In other tests, proteins are directly evolved under similar constraints, both from a common ancestral starting point, and from entirely dissimilar starting point, to see whether and to what degree they will converge. Some times they do, but more often they don’t. That shows that convergence is a real possibility, but expected to be rare. That is to say, there is reason to find convergence to be possible, but generally more unexpected the stronger it is.

There are numerous other ways in which convergence by selection has been demonstrated inadvertently.

Ewert’s discussion of the possibility of convergence on protein evolution is superficial and dismissive in a way I find misleading.

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As a biologist who writes code, while I recognize that the error handling could be better, the issues I encountered are typical of research software.

And to clarify, while you are right that genes can vary in length between organisms, the sequence lengths in a multiple sequence alignment should all be the same, with insertions and deletions included to make everything come out equal. Once I discovered that I had in fact made an error with the file I used as input, things went much smoother.

The report.html that it generates is actually a fairly slick interactive page that shows the computed graph and the sequences of all the inferred nodes and a variety of other information I’m still exploring.

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Thanks for this very illuminating piece.

Most alignments are not included, as others have noted that his sequences must be the same length. That alone makes the whole thing a waste of time.

Of identical length, no?

No, people produce hypotheses and inferences. And we can bet that neither Ewert nor anyone else in the ID movement will ever test an ID hypothesis.

By looking at sequences representing intermediates, of course. The hypothesis makes very clear predictions about them.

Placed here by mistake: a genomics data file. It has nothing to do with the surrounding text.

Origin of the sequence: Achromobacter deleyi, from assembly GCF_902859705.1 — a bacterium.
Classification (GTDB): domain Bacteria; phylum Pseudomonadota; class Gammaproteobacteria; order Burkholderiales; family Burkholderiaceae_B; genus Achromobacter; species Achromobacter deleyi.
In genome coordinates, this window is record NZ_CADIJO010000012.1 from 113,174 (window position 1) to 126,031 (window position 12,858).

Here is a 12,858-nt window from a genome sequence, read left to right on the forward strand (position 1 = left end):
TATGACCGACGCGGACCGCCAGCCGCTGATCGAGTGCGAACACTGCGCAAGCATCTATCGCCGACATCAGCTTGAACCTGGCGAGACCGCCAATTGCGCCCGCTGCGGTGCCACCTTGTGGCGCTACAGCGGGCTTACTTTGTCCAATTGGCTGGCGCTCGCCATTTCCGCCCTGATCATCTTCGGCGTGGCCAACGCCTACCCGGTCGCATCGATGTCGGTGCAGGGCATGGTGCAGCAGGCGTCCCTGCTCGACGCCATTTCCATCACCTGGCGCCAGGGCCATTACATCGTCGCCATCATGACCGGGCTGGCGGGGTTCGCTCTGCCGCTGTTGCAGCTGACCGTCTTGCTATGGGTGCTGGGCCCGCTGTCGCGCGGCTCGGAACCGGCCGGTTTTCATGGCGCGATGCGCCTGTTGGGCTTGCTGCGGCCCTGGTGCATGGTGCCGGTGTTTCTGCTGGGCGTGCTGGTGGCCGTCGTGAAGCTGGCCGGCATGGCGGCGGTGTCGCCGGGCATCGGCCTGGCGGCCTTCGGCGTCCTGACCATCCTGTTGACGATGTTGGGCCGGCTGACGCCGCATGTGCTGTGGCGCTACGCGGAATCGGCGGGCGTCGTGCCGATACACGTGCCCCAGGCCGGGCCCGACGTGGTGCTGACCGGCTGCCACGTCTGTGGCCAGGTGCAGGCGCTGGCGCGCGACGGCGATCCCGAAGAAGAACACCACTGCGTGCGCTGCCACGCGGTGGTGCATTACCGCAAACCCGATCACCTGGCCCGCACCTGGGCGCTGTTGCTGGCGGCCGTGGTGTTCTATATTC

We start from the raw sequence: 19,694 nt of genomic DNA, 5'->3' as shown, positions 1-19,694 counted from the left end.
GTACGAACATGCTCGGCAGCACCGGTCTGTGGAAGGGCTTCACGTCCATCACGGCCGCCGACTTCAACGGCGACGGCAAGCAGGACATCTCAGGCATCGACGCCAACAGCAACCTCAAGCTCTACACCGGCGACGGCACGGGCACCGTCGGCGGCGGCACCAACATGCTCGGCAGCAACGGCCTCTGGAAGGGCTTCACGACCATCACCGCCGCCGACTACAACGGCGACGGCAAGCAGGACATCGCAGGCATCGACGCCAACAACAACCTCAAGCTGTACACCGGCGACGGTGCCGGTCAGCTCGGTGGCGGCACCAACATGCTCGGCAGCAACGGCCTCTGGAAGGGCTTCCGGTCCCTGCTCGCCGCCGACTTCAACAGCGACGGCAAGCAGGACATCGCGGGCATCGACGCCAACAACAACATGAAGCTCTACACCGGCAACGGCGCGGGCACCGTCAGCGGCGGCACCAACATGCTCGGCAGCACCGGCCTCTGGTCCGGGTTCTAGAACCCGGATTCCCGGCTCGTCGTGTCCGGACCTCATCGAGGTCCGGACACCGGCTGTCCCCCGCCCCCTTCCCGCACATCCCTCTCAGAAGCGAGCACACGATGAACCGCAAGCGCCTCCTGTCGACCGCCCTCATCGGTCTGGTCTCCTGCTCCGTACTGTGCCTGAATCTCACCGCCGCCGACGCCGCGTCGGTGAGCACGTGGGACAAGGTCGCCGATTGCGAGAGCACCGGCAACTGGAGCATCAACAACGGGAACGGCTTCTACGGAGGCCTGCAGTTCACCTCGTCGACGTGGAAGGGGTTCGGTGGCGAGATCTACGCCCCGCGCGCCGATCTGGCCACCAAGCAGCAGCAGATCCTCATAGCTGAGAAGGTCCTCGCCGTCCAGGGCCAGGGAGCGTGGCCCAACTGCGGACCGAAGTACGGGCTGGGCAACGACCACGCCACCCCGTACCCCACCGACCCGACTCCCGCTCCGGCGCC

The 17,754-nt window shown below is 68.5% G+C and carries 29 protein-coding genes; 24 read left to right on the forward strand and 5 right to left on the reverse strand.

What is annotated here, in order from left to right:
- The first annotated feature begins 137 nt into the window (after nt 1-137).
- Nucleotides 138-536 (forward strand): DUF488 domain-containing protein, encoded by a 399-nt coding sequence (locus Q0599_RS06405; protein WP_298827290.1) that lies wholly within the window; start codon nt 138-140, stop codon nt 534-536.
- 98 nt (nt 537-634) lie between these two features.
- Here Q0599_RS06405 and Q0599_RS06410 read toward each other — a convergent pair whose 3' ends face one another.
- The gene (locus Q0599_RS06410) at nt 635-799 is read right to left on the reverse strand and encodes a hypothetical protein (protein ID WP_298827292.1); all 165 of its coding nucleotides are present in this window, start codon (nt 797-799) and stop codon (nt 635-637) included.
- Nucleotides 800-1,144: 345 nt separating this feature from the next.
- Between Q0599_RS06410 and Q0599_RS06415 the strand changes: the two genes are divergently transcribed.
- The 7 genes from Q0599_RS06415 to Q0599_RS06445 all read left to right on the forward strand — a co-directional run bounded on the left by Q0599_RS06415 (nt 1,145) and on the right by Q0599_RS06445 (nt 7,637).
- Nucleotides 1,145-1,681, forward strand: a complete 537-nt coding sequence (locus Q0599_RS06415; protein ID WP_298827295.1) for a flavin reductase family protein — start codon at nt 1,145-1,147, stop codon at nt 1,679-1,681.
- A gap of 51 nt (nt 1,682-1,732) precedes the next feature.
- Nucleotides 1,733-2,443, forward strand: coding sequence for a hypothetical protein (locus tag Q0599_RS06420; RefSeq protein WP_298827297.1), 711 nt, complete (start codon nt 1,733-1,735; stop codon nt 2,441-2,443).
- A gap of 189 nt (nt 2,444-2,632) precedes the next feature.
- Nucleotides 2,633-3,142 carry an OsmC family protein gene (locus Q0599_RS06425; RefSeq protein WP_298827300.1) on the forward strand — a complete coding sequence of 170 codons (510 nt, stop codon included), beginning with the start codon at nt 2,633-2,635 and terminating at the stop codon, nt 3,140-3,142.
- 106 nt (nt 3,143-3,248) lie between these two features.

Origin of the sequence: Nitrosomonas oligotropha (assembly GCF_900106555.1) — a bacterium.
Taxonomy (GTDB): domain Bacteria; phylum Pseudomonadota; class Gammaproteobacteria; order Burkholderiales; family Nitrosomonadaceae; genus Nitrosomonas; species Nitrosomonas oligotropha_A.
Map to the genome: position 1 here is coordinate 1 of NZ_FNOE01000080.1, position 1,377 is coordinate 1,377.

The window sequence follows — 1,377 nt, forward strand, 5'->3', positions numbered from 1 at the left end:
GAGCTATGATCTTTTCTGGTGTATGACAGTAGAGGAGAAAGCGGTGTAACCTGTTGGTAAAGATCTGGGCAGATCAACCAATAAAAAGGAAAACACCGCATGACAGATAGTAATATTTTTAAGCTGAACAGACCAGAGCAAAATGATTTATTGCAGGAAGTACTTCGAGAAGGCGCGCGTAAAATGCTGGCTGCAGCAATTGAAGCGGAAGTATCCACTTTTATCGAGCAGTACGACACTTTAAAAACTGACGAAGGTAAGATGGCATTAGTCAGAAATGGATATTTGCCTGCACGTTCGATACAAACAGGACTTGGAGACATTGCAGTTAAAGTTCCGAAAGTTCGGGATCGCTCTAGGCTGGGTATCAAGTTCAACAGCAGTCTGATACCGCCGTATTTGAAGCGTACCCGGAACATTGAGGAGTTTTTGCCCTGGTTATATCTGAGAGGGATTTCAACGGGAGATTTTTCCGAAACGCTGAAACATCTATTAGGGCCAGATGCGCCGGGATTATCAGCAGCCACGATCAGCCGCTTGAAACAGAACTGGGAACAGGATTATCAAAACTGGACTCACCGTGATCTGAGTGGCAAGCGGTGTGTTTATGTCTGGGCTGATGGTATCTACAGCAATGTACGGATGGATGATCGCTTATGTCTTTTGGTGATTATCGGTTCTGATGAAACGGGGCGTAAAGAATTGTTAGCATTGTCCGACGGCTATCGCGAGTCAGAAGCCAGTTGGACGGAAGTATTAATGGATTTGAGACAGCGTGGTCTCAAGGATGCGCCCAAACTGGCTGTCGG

So you know more about genetics, virology, and now software engineering than geneticists, virologists, and software engineers. How do you manage that, Gil?

O dear. I have really created a lot of confusion.

Trying again - AminoGraph expects the input multiple sequence alignment to be a properly constructed multiple sequence alignment. I thought that was what I had, but I subsequently found an issue and corrected it.

It is not limited to analyzing proteins which natively all have the same number of residues; it just needs them to be aligned first with indels as necessary for each sequence string to have the same number of characters.

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The structure/topology I am referring to has nothing to do with the structure of an individual protein but to the structure/topology of the relationships holding together aligned amino acid sequences. AminoGraph is a tool devised to uncover the structure/topology of these relationships. This should be obvious to anyone having read Ewert’s paper.

Yes, it certainly counts. Note that in his paper, Ewert recognizes this point. Here is what he said:
Convergent evolution due to natural selection is un- doubtedly a real process that explains some biological similarities. For example, convergent evolution has been observed in the ongoing evolution of SARS-CoV-2 [19]. However, this is the ideal circumstance to enable con- vergent evolution: an enormous population size, small genome, high uniformity, and large selection effects. In the case of the evolution of complex lifeforms, such as mammals, we have small populations, large genomes, high diversity and small selection effects. It is unex- pected that convergent evolution would apply to these situations. Indeed, the papers which published the molec- ular convergence in prestin describe it as surprising or unexpected [12, 13]. They invoke convergent evolution not because it is an expected outcome but because it the only remaining evolutionary option. Convergent evo- lution does not seem a viable account of a widespread pattern of conflicting phylogenetic signals.

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@AndyWalsh at 15 seems to disagree with you on this